NORFOLK, Va. (AP) — The mystery of whether Virginia Gov. Ralph Northam was in the racist yearbook photo that nearly destroyed his career remains unsolved.
A monthslong investigation ordered up by Eastern Virginia Medical School failed to determine whether Northam is in the picture published in 1984 of a man in blackface next to someone in a Ku Klux Klan hood and robe.
Investigators with a law firm hired by the school said Wednesday they couldn't conclusively establish the identities of either person in the 35-year-old photo that was on Northam's yearbook page alongside pictures of him.
They also said they couldn't determine how the photo ended up on Northam's page but found no evidence it was put there by mistake or as a prank.
When the picture came to light in February, the Democrat initially acknowledged he was in it and apologized without saying which costume he was in, then reversed course the next day, saying he was not in the photo. But he acknowledged he once wore blackface decades ago to look like Michael Jackson for a dance contest.
"No individual that we interviewed has told us from personal knowledge that the governor is in the photograph, and no individual with knowledge has come forward to us to report that the governor is in the photograph," the law firm, McGuireWoods, said.
In a statement Wednesday, Northam, a 59-year-old pediatric neurologist who went into politics late in life, repeated that he is not in the photo and apologized again to the people of Virginia, admitting his handling of the episode "deepened pain and confusion."
The findings are unlikely to have a major effect on Virginia politics or Northam, who managed to fend off demands for his resignation and survive the uproar. Many of the Democrats who had called on him to step down have signaled a willingness to work with him.
Northam has also been striving to make amends with black leaders, winning their praise such moves as ending the suspension of driver's licenses for unpaid fines and ordering a review of how schools teach the nation's racial history.
Del. Lamont Bagby, chairman of the Virginia Legislature's black caucus, said the inconclusive report "doesn't change a thing as it relates to the challenges that we have to do," adding: "We've got 400 years of stuff to clean up."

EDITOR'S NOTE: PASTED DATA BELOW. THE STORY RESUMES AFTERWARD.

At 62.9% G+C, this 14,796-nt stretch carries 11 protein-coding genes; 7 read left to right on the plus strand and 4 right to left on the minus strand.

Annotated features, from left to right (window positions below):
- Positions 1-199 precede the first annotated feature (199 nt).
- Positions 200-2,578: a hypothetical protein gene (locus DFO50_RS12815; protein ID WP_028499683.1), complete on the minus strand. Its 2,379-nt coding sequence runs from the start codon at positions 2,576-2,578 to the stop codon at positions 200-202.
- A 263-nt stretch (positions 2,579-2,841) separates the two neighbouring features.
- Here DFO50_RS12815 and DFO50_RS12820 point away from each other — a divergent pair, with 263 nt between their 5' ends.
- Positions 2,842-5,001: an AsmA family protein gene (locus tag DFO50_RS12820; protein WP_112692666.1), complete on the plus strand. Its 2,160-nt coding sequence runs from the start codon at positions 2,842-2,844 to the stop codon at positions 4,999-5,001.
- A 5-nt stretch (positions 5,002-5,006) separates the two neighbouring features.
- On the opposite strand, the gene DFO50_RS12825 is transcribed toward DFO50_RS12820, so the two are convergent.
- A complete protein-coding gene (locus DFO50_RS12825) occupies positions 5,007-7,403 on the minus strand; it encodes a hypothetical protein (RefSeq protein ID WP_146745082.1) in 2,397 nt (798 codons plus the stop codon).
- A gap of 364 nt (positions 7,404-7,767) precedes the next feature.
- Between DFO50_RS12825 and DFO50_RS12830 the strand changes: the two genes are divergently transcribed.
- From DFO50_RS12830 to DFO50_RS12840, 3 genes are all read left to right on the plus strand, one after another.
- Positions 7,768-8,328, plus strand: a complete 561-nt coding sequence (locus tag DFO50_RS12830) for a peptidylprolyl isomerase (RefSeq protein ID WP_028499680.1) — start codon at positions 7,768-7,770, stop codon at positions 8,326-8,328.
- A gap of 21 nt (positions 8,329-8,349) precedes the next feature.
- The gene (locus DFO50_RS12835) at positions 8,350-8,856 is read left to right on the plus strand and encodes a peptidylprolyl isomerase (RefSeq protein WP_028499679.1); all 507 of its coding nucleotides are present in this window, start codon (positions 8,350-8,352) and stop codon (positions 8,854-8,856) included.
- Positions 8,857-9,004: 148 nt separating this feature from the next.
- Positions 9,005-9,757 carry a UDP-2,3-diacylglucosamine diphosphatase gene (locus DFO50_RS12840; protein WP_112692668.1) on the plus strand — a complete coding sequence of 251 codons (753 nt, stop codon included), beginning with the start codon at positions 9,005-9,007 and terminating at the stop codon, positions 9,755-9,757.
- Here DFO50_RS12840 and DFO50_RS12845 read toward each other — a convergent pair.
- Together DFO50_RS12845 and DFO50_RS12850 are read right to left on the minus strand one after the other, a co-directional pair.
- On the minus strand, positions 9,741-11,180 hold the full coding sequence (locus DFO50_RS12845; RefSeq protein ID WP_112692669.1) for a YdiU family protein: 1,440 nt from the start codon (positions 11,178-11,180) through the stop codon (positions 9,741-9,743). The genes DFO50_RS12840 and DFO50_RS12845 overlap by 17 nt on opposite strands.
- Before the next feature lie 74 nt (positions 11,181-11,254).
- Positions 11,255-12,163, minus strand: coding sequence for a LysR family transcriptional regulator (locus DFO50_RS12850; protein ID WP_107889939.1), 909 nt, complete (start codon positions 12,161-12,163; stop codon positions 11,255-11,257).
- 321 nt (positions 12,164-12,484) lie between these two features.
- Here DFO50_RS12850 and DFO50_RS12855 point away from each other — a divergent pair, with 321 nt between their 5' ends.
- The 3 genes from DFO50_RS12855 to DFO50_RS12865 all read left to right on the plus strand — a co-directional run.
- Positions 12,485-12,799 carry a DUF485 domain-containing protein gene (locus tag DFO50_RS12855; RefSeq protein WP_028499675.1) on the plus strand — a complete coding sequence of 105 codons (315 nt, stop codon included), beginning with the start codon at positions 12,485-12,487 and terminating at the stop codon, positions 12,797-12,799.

Virginia politics was turned upside down in a matter of hours last winter after a conservative website posted the picture. Black lawmakers and other key Democratic groups and top allies immediately called on the governor to step down.
The picture started a wave of scandals that quickly enveloped Northam's two potential successors, both Democrats. Two women publicly accused Lt. Gov. Justin Fairfax of sexual assault, which he denied. And just days after calling on Northam to resign, Attorney General Mark Herring announced he, too, had worn blackface in the 1980s when he was in college.
Fairfax and Herring also rejected calls to resign. And other politicians around the South soon had their own explaining to do over yearbook images taken long ago.
The three interlocking scandals briefly raised the possibility that Virginia's top three Democrats would lose their jobs and the Republican House speaker would become governor.
Investigators said Northam did not believe he was in the photo when he first saw it but did not want to issue an immediate denial in case someone contradicted him.
"The best we can conclude is that he erred on the side of caution initially and immediately regretted not having denied," said attorney Richard Cullen, who led the investigation.
Northam's chief of staff, Clark Mercer, told investigators the governor was "in a state of shock" when the photo surfaced.
The governor was all but invisible when the scandal first broke but has gradually resumed his regular public schedule for the most part. His political opponents still use the incident against him.
GOP House Majority Leader Todd Gilbert panned the investigation, saying the report didn't prove Northam isn't in the picture. He also noted that according to the report, the medical school's leaders knew about the picture before it became public and said nothing.
"It certainly appears that there was an effort to avoid public disclosure of such a racist photograph on the yearbook page of the most prominent alumni in school history," Gilbert said.